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God the Builder of the Home
He who undertakes to build up a home without God fails and fails dismally. The first requisite in the building of the home is character, and the final purpose of every true home is the strengthening and development of character. Let us consider the practical bearing of this thought of the home as a school of character.
I. The first necessity is surely a frank recognition of the Divinity of the home. The division of secular and sacred is misleading in almost all its applications; nothing is secular but that which is enfeebling, ugly, sinful; everything which has a legitimate function in life should be viewed by Christian people as sacred, and the scenes of all such activities should be holy places. You read the report of a gathering held in some church or chapel, and the newspaper informs you that the 'sacred edifice' was well filled. Now whilst for my own part I fully understand and sympathize with the deep and often superstitious veneration even of the wood and stone that has been long associated with the prayer and praise of devout people, I find a deeper truth in the view of Puritanism that every place in which reverence is paid to God, and duty performed in fellowship with Him, becomes thereby sacred. Convention would scarcely permit the reporter to describe your house as a 'sacred edifice,' but it ought to be that, and the sense of its holiness ought to grow on you year by year as the Divine meaning of the home becomes clearer.
II. The acknowledgment of God in the home is the basis of all true culture of souls, and the secret of the best type of home influence. And in speaking of the 'culture of souls' and of 'home influence' it is well to remind you that such words do not refer merely to the influence of parents upon children; the earliest pupils in the school of the home are the husband and wife themselves. They are at once pupils and teachers, each learning from the other, each instructing the other.
III. In the presence of the most solemn of all life's tasks, the training of children, how momentous is the significance of our text! The religious destiny of the rising generation is largely, under God, within the power of the parents. What do our children acquire in our homes? Maxims of commonplace morality, or the sense of God as a near and warm friend? To believe in the grandeur of your children's possibilities, fathers and mothers, to believe that even in childhood they may acquire the God-regarding habit; how great a matter is this, and what dignity and worth it would impart to their characters! The Lord builds our homes that our labour be not in vain! He will. He does. The very word 'home' thrills us; it comes to us laden with the sacred associations of many faithful generations; and by His grace shall we not covenant with Him and with one another in high resolve to make home life yet more joyous and Divine?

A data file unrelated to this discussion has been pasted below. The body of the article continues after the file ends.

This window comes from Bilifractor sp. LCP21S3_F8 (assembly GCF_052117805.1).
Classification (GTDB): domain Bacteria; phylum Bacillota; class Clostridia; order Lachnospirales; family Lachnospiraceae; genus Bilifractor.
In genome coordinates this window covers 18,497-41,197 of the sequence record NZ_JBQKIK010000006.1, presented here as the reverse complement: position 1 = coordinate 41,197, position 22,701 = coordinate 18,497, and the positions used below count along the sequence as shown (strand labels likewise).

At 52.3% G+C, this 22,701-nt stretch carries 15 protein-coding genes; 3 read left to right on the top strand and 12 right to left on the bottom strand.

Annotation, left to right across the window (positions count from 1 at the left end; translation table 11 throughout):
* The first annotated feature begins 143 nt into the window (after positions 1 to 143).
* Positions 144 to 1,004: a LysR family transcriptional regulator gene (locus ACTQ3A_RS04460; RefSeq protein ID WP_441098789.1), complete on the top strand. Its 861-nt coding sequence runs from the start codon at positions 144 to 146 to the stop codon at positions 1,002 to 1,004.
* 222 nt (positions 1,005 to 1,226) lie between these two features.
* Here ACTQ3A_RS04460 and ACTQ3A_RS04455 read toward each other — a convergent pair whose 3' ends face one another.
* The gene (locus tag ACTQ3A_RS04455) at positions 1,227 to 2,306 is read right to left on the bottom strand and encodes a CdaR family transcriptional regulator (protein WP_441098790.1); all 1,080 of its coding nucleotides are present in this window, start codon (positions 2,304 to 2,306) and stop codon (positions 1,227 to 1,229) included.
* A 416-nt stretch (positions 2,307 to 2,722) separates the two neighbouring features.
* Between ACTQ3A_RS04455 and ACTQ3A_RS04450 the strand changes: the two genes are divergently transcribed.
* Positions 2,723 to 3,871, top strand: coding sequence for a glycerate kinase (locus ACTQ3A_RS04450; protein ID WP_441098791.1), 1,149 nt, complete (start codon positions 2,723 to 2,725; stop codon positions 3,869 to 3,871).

References. CXXVII. 1. J. S. Bartlett, Sermons, p. 198. C. J. Vaughan, Memorials of Harrow Sundays, p. 1. C. D. Bell, The Name Above Every Name, p. 232. J. Baldwin Brown, Christian World Pulpit, vol. xxiii. p. 103. CXXVII. 1-3. J. Bowstead, Practical Sermons, vol. i. p. 129.
The Gift of Sleep
The Psalmist is warning against that overwork which so surely degenerates into worry. He is picturing the man who overdrives himself until he has no leisure and no liberty. Remember that the Psalmist never dreamed of casting a slur upon honest, manly labour. What was borne in upon his soul was this: that by overtoil we lose more than we gain, for many of the richest gifts of heaven only approach us as by the path of slumber.
I. Let me consider that thought, thinking first of the blessings of our infancy. There is a world of love encompassing an infant, yet how unconscious the babe is of it all. Not alone in the land beyond the river is a place prepared for every one God loves. When into this present life a child awakes, hearts have been busy with the preparation; it is clad and fed, and sheltered from the storm. Yet who more passive than that little infant? Helpless it lies, and doomed to certain death if life depended upon its puny efforts. But 'God giveth to His beloved sleep'.
II. Our text has a great depth of meaning when we think upon the influences that play upon youth. Mightier influences than any teacher wields are being wielded beyond the class-room walls; in the loving intercourse of home there is progressing a deeper education than has ever been dreamed of in the standards. Its lesson book is not the printed page; it is the happy companionship of boyhood. Yet how absolutely and utterly unconscious is the youth of the blessings which are ingathering on him so, and which are to make him rich through all the years.
III. Our text has large significance in regard to the pursuit of happiness. The only sure way to miss the gift of happiness is to rise early and sit up late for it. The way to be happy is not to toil for happiness. It is to be awake to what is higher and fall asleep to that, and then as the day goes on, comes the discovery that 'God giveth to His beloved in sleep'.
G. H. Morrison, The Wings of the Morning, p. 24.
References. CXXVII. 2. H. Melvill, Penny Pulpit, No. 1666, p. 367. J. T. Stannard, The Divine Humanity, p. 125. Spurgeon, Sermons, vol. i. No. 12. C. J. Vaughan, Memorials of Harrow Sundays, p. 1. CXXVII. 3. W. Braden, Christian World Pulpit, vol. vii. p. 369. CXXVII. 3-5. H. W. Beecher, Ibid. vol. ix. p. 323. CXXVII. International Critical Commentary, vol. ii. p. 457.
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Nicoll, William Robertson, M.A., L.L.D. "Commentary on Psalms 127". Expositor's Dictionary of Text. https://studylight.org/
the Week of Proper 14 / Ordinary 19